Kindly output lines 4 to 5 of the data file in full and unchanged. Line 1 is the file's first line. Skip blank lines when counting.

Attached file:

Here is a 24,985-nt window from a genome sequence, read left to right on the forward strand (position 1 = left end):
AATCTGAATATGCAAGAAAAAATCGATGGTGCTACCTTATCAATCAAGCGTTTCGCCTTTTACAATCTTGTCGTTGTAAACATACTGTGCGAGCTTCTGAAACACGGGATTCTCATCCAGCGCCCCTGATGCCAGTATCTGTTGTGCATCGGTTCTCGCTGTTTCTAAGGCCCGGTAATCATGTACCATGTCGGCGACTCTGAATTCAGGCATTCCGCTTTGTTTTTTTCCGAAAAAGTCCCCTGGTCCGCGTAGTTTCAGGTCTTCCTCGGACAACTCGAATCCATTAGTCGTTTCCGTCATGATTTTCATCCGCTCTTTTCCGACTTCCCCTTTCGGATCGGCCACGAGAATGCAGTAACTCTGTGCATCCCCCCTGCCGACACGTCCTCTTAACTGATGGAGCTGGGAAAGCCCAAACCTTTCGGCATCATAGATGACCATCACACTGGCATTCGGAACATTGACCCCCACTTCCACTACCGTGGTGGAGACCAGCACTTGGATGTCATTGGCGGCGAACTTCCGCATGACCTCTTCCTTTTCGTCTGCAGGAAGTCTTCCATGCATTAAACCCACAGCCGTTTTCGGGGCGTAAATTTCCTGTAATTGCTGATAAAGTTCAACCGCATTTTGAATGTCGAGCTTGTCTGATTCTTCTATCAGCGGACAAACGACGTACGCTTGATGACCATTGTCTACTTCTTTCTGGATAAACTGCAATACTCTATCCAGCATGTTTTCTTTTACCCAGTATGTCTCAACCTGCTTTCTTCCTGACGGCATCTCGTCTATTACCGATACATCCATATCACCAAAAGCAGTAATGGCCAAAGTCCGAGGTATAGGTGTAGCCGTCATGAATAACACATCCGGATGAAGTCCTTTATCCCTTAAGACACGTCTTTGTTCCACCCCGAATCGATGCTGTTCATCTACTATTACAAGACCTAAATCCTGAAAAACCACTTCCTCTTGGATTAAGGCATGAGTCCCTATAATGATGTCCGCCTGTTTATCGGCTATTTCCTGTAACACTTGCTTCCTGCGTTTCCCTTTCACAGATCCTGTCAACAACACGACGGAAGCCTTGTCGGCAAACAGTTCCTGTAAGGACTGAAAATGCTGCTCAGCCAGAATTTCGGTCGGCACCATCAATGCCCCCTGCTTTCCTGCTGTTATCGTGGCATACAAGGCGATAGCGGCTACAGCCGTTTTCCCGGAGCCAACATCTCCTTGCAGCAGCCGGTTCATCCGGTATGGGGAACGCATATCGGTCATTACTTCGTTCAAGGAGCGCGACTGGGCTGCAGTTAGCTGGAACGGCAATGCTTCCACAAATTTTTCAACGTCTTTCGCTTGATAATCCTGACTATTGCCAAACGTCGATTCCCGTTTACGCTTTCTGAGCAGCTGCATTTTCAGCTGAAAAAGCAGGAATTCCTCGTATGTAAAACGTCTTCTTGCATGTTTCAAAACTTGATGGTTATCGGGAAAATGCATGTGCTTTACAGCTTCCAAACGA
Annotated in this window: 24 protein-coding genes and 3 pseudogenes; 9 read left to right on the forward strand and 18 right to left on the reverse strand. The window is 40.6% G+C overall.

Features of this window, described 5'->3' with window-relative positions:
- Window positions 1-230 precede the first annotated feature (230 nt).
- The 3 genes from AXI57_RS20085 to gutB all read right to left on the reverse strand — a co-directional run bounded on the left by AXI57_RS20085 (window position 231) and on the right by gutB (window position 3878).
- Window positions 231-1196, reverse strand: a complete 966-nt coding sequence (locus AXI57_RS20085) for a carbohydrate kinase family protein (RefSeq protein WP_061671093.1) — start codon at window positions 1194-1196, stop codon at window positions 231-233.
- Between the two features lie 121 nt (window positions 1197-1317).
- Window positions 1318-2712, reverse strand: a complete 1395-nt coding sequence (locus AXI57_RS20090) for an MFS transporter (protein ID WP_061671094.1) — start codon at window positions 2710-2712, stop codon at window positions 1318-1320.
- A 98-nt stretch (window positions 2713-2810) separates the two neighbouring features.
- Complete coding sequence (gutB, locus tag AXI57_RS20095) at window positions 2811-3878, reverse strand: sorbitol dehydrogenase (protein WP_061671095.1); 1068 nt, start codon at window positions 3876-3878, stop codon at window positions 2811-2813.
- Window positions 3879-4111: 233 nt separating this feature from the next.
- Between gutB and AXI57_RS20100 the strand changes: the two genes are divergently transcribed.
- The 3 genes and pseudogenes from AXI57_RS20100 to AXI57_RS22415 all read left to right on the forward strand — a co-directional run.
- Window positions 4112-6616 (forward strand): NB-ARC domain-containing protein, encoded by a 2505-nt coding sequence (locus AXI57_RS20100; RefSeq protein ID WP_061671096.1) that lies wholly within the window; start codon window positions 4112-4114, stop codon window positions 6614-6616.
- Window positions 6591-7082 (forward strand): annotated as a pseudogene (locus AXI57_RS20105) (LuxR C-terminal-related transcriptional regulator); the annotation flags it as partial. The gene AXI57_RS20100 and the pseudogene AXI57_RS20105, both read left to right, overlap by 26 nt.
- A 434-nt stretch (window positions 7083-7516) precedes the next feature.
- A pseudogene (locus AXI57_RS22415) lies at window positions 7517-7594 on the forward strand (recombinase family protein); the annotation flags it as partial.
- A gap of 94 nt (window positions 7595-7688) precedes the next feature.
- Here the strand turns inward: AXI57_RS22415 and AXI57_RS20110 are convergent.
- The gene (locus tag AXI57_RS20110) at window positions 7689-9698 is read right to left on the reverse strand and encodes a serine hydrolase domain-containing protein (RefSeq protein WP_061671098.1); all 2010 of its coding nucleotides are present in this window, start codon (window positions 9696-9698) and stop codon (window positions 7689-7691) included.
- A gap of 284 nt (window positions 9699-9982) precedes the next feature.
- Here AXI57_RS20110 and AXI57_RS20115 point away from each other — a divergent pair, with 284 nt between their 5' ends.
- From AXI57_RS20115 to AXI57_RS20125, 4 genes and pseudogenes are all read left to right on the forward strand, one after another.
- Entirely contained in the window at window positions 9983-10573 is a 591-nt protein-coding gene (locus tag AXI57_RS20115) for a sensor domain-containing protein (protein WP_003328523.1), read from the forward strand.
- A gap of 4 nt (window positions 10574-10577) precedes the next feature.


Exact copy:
Features of this window, described 5'->3' with window-relative positions:
- Window positions 1-230 precede the first annotated feature (230 nt).